I just noticed this topic. It’s of interest as I observed many such discussions of the Fine Woodworking magazine forum, years ago when I frequented the place as one full of learning for the then-novice me.
American woodworking traditions are, like the rest of America, a peculiar mix of the can-do-and-try with rabid individualism of a rather macho kind. They will invent imaginative and novel ways of achieving woodworking intents but often in a fashion that is highly risky, as some sort of additional badge of honour.
The culture manifests also in the tools, particularly machine tools which have dangerous features built-in, as the individualisitas find this danger adds to their cowpoke pose. Stacked dado heads and, indeed, table saws or other whizzing machines without guards or other safety stuff are seen as “manly”.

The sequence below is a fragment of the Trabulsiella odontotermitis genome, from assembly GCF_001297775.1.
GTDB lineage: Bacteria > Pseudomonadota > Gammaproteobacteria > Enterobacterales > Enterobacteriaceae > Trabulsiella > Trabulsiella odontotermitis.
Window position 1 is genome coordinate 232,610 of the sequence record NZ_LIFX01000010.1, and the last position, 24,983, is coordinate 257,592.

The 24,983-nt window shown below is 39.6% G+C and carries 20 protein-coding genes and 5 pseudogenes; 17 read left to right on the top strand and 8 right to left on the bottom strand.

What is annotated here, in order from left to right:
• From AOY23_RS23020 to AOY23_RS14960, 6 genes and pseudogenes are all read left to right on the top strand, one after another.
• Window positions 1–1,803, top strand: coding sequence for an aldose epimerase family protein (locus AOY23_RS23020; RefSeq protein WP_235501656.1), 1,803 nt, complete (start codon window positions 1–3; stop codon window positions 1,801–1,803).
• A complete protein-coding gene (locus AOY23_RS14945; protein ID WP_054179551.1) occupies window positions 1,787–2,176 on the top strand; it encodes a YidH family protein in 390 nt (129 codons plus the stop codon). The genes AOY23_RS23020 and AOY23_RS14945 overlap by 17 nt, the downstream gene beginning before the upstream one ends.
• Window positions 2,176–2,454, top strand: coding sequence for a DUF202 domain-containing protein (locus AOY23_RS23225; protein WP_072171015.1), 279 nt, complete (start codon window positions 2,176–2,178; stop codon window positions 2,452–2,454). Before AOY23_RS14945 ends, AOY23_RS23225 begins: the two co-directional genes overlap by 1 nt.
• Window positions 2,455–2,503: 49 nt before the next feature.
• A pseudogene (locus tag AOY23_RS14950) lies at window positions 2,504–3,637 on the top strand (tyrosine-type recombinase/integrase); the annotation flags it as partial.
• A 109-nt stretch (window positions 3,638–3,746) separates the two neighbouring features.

In the Fine Woodworking forum discussions, up would pop a fellow or three to tell us of his tale of woe concerning such a machine - how it bit him, threw a plank at his head or otherwise did serious damage. In the USA, the damage is not just to the person but to the wallet, as to fix a cut-off finger or a serious plank-induced concussion costs thousands, The macho-men are often also uninsured for this eventuality as they are, well, too macho for that socialist insurance nonsense.
Personally I’m paranoid about the potential for tools to do serious damage to my valuable person. After all, it only takes one incident to alter your life seriously to the worse.
But, if you are infallible, like American macho-men claim they are, feel free to cut yourself down with a mad-tool.
On the other hand, you’ll struggle to find a table saw in Europe that has an arbour long enough to take a stacked dado blade-set.
Lataxe, still whole.